Through Scandinavia, darkly: a criminological critique of Nordic Noir
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Nordic noir is a popular crime genre associated with a region (Scandinavia), a narrative style (unpretentious/socially critical), and a particular aesthetic look (dark/foreboding). Renowned for its psychologically-complex characterization and gloomy Mise-en-scène, and spanning best-selling crime fiction, film, and globally-successful television drama, Nordic noir has mushroomed from regional niche-market to international phenomenon in little more than a decade. A review of both popular and academic accounts of the genre suggest that much of Nordic noir’s appeal comes from its supposed “gritty” or “realist” account of Scandinavian society. This paper, however, adopts a different perspective. Drawing on cultural criminology, ultra-realism, and Lacanian psychoanalytic theory, we argue that, rather than accurately reflecting the complex social and political problems currently confronting late modern Scandinavian welfare societies, Nordic Noir has lost its grip on realism and any meaningful association with actual/established Scandinavian values. Instead, Nordic Noir is now functioning as a displacement narrative, a form of cultural expression that allows artists, producers, and their audiences to push the region’s social problems outside the realm even of the Imaginary.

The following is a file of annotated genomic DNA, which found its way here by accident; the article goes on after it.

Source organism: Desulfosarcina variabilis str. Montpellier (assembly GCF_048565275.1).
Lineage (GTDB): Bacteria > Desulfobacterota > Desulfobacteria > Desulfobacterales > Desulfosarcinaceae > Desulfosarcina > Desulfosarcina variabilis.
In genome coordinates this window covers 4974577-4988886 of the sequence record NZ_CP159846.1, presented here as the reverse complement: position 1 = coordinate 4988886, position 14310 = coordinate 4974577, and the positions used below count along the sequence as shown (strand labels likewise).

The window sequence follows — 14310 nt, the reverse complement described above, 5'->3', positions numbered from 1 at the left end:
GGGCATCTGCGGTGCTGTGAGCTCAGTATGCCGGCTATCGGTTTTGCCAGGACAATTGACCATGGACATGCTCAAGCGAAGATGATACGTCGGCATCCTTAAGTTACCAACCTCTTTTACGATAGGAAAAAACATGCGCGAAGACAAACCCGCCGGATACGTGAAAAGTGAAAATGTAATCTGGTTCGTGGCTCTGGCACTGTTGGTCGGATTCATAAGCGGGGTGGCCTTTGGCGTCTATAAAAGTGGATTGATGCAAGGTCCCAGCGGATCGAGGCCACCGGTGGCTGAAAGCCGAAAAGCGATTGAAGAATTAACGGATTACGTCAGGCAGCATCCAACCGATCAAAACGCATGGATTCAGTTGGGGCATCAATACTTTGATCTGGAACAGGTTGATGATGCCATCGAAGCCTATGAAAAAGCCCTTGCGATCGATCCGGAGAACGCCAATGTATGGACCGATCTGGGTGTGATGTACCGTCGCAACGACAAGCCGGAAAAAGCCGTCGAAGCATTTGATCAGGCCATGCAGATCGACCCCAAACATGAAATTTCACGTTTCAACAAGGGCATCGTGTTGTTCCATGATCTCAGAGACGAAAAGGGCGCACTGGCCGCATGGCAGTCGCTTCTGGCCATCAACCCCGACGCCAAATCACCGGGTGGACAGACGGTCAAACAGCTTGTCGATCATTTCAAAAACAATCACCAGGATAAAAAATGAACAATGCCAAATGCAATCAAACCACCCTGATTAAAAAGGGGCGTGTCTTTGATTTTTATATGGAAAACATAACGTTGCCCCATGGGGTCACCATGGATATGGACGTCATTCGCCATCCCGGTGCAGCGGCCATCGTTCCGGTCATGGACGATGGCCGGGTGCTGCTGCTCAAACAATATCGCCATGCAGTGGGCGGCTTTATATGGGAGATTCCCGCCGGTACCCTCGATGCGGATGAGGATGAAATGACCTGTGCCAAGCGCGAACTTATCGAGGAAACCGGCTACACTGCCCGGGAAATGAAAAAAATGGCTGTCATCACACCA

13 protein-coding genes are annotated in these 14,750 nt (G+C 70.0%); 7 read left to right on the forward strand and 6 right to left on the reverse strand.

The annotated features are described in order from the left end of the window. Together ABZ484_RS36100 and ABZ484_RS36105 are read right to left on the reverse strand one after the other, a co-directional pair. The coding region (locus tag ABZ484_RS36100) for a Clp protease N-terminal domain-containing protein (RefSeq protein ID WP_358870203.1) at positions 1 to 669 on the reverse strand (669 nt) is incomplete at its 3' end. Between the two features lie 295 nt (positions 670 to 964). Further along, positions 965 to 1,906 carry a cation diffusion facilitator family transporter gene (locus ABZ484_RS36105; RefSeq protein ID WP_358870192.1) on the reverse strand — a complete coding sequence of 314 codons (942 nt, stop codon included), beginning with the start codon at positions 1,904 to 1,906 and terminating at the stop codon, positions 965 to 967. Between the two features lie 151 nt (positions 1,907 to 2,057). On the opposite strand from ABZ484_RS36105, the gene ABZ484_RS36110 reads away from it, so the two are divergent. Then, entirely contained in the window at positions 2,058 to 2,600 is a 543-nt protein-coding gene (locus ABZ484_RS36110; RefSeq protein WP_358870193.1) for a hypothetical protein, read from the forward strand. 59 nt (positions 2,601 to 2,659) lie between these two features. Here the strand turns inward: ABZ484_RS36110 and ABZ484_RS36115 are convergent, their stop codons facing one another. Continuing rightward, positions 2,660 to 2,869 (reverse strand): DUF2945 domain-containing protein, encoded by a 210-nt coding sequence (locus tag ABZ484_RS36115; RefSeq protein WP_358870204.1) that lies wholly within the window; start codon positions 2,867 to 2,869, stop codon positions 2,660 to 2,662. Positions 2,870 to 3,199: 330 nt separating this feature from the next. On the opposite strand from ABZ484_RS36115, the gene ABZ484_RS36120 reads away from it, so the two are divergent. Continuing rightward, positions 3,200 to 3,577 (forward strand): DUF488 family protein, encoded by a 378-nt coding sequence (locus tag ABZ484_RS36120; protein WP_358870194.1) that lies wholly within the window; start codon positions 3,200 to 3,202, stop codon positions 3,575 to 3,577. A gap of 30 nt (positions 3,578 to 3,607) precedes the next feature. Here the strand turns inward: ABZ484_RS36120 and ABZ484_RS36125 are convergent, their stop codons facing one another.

|Tidsskrift||The British Journal of Criminology|
|Status||Udgivet - 2020|